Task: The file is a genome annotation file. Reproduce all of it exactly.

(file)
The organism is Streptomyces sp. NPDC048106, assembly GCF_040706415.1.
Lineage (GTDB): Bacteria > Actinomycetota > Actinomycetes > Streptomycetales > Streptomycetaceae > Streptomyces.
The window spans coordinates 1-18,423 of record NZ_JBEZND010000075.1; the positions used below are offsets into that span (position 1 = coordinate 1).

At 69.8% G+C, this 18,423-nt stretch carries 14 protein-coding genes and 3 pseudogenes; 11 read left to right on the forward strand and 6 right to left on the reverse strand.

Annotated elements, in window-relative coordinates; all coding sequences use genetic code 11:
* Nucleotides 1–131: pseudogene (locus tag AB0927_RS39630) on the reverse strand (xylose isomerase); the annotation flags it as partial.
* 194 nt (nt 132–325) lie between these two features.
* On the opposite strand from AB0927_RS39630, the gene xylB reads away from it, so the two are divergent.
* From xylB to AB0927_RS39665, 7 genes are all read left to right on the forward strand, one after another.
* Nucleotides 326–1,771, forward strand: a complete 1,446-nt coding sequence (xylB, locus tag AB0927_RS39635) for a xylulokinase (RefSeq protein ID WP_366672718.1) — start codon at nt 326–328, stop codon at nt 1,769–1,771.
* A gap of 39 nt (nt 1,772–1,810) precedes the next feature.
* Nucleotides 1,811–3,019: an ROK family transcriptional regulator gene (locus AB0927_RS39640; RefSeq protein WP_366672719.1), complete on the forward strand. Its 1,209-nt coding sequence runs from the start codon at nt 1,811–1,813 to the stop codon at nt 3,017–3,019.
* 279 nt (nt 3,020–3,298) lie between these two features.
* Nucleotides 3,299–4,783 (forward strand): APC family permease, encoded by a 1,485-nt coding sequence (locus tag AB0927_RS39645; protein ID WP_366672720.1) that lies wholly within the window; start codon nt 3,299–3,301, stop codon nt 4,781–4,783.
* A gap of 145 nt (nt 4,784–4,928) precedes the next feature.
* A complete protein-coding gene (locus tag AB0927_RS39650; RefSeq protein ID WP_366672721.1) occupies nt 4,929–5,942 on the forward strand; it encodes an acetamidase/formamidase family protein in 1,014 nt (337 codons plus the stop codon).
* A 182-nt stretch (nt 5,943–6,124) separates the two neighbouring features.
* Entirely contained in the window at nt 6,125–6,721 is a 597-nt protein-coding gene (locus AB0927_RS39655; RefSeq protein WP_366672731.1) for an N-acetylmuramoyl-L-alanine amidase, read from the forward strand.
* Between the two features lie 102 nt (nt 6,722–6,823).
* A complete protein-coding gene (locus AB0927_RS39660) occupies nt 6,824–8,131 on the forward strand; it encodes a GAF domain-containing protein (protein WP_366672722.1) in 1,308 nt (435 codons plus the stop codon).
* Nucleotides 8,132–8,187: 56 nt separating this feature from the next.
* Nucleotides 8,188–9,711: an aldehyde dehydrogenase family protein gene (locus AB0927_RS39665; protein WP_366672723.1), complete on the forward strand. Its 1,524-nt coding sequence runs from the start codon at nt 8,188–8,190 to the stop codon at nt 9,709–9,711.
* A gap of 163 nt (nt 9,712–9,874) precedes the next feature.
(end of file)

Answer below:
The organism is Streptomyces sp. NPDC048106, assembly GCF_040706415.1.
Lineage (GTDB): Bacteria > Actinomycetota > Actinomycetes > Streptomycetales > Streptomycetaceae > Streptomyces.
The window spans coordinates 1-18,423 of record NZ_JBEZND010000075.1; the positions used below are offsets into that span (position 1 = coordinate 1).

At 69.8% G+C, this 18,423-nt stretch carries 14 protein-coding genes and 3 pseudogenes; 11 read left to right on the forward strand and 6 right to left on the reverse strand.

Annotated elements, in window-relative coordinates; all coding sequences use genetic code 11:
* Nucleotides 1–131: pseudogene (locus tag AB0927_RS39630) on the reverse strand (xylose isomerase); the annotation flags it as partial.
* 194 nt (nt 132–325) lie between these two features.
* On the opposite strand from AB0927_RS39630, the gene xylB reads away from it, so the two are divergent.
* From xylB to AB0927_RS39665, 7 genes are all read left to right on the forward strand, one after another.
* Nucleotides 326–1,771, forward strand: a complete 1,446-nt coding sequence (xylB, locus tag AB0927_RS39635) for a xylulokinase (RefSeq protein ID WP_366672718.1) — start codon at nt 326–328, stop codon at nt 1,769–1,771.
* A gap of 39 nt (nt 1,772–1,810) precedes the next feature.
* Nucleotides 1,811–3,019: an ROK family transcriptional regulator gene (locus AB0927_RS39640; RefSeq protein WP_366672719.1), complete on the forward strand. Its 1,209-nt coding sequence runs from the start codon at nt 1,811–1,813 to the stop codon at nt 3,017–3,019.
* 279 nt (nt 3,020–3,298) lie between these two features.
* Nucleotides 3,299–4,783 (forward strand): APC family permease, encoded by a 1,485-nt coding sequence (locus tag AB0927_RS39645; protein ID WP_366672720.1) that lies wholly within the window; start codon nt 3,299–3,301, stop codon nt 4,781–4,783.
* A gap of 145 nt (nt 4,784–4,928) precedes the next feature.
* A complete protein-coding gene (locus tag AB0927_RS39650; RefSeq protein ID WP_366672721.1) occupies nt 4,929–5,942 on the forward strand; it encodes an acetamidase/formamidase family protein in 1,014 nt (337 codons plus the stop codon).
* A 182-nt stretch (nt 5,943–6,124) separates the two neighbouring features.
* Entirely contained in the window at nt 6,125–6,721 is a 597-nt protein-coding gene (locus AB0927_RS39655; RefSeq protein WP_366672731.1) for an N-acetylmuramoyl-L-alanine amidase, read from the forward strand.
* Between the two features lie 102 nt (nt 6,722–6,823).
* A complete protein-coding gene (locus AB0927_RS39660) occupies nt 6,824–8,131 on the forward strand; it encodes a GAF domain-containing protein (protein WP_366672722.1) in 1,308 nt (435 codons plus the stop codon).
* Nucleotides 8,132–8,187: 56 nt separating this feature from the next.
* Nucleotides 8,188–9,711: an aldehyde dehydrogenase family protein gene (locus AB0927_RS39665; protein WP_366672723.1), complete on the forward strand. Its 1,524-nt coding sequence runs from the start codon at nt 8,188–8,190 to the stop codon at nt 9,709–9,711.
* A gap of 163 nt (nt 9,712–9,874) precedes the next feature.